National Bank’s Cameron Doerksen and his partner Alex Hutton wrote in a note to clients last week that while the airline industry has been disrupted by the pandemic, it has also “created an opportunity for small airlines. to grow aggressively and for new players to enter the market. ”
“Even though travel demand remains depressed, conditions are arguably favorable for new competitors to emerge,” analysts wrote, highlighting several contributing factors, including availability of aircraft and low rental rates, a plus. large pool of skilled pilots and airports looking to attract new airlines to make up for lost revenue.
“Perhaps more importantly, the pandemic has significantly affected Canada’s major incumbent carriers Air Canada (AC.TO), WestJet, Transat (TRZ.TO) and Sunwing, all of which have taken on more debt to survive the crisis. In addition, all of these carriers have significantly reduced their networks and reduced capacity, which could provide an opening for other smaller airlines to fill the void. “
The Canadian air travel market is currently dominated by Air Canada and WestJet, which control approximately 80 percent of total domestic seating capacity. But, as Doerksen and Hutton noted, there is the potential for “land grabbing” of market share by airlines such as Flair Airlines and Porter Airlines.
Flair has positioned itself as an Ultra Low Cost Carrier (ULCC), a no-frills airline that keeps base fares low while charging for extras including seat selection and carry-on baggage. The Edmonton-based company has grown aggressively in Canada in recent years, increasing the size of its fleet and adding more routes, including to new sun destinations.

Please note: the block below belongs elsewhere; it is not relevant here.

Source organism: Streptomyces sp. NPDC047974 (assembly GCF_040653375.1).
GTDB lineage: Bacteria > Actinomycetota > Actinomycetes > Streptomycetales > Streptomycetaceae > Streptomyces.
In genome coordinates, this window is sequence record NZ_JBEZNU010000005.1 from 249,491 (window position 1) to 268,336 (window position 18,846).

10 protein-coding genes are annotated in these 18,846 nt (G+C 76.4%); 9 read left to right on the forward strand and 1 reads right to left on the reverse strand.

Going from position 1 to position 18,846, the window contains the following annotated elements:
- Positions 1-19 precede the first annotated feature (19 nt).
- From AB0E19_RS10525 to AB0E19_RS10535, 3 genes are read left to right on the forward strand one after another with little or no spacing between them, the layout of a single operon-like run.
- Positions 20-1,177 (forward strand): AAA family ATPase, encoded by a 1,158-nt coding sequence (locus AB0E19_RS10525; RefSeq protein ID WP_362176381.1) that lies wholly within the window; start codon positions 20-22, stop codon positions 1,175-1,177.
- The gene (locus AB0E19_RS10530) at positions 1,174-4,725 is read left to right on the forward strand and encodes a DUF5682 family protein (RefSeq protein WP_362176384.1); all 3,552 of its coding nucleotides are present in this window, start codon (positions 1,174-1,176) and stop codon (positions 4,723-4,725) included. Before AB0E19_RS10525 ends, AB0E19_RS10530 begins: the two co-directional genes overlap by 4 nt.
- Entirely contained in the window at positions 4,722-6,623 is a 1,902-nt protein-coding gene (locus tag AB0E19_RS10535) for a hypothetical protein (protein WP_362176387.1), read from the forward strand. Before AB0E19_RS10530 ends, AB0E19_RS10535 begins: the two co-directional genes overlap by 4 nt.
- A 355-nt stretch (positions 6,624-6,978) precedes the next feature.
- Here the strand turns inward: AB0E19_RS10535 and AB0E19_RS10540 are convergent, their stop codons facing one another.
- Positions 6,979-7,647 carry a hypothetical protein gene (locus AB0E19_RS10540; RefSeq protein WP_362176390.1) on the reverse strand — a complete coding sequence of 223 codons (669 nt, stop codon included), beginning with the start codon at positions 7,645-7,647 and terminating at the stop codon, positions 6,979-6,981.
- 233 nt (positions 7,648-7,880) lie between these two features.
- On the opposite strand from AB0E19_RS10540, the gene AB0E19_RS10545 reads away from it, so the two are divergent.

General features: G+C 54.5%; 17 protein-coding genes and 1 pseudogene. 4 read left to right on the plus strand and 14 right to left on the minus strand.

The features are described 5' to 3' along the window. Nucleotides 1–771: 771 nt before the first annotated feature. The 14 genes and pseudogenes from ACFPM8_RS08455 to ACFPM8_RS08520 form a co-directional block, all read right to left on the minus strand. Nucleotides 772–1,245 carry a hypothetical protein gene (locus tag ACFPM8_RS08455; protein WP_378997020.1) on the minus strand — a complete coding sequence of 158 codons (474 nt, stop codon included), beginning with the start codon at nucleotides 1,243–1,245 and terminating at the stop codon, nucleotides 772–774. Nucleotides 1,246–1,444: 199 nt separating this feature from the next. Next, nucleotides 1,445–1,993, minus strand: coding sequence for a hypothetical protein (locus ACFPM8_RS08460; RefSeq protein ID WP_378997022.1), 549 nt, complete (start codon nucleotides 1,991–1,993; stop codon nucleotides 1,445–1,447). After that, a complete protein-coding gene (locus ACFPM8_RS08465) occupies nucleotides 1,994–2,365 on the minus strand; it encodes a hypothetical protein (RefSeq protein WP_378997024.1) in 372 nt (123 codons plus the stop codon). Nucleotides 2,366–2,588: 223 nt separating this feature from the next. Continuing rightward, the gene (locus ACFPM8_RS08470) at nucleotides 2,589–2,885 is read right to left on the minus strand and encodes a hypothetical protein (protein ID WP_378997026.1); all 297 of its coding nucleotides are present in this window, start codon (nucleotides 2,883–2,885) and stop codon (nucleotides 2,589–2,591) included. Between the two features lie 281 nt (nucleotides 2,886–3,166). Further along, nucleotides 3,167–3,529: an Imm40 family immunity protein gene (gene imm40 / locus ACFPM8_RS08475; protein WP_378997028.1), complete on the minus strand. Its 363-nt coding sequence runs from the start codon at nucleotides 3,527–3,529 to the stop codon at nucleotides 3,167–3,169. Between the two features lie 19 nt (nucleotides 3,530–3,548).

“We believe Flair is already having an impact on the prices of routes where it competes directly with Air Canada and WestJet,” the analysts wrote.
“Even taking into account Flair’s unbundled fare structure (carry-on baggage can be an additional charge ranging from $ 19 to $ 39 for example), its all-inclusive fare is generally lower than that of the other two airlines. “
Porter Airlines is also expanding operations, announcing in July that it will purchase 30 Embraer E195-E2 planes with the right to purchase 50 additional jets, an order valued at US $ 5.82 billion. Porter’s expansion includes services from Ottawa, Montreal, Halifax and Toronto Pearson International Airport, the first time the airline will serve Toronto’s largest airport.
But it remains to be seen whether these airlines – and other entrants such as Canada Jetlines, Enerjet and OWG – will be able to challenge Canada’s legacy carriers in the long term. While analysts say the current environment is reminiscent of the market of the early 2000s, when WestJet grew rapidly and other entrants were in the market, they note that the Canadian aviation market today “Will be much more difficult to penetrate”.
“As evidenced by the long list of bankrupt airlines in Canada over the past 20 years (approximately), history suggests that new airlines have a long chance of success,” the analysts wrote.
“Since developing new routes can take several months to become profitable and trying to grab market share from the big incumbent airlines can be costly, any successful new airline in Canada will need to be well capitalized.
The global travel recovery has stalled in recent months, according to the latest statistics from the International Air Transport Association (IATA), an industry group that represents 290 airlines worldwide, including Air Canada and WestJet. IATA says total global air travel demand in August, measured in revenue passenger-kilometers, was down 56% from August 2019, due to a slowdown in domestic travel around the world. International demand has also slowed, falling 69% from August 2019 levels.
Alicja Siekierska is a senior reporter at Yahoo Finance Canada. Follow her on Twitter @alicjawithaj.
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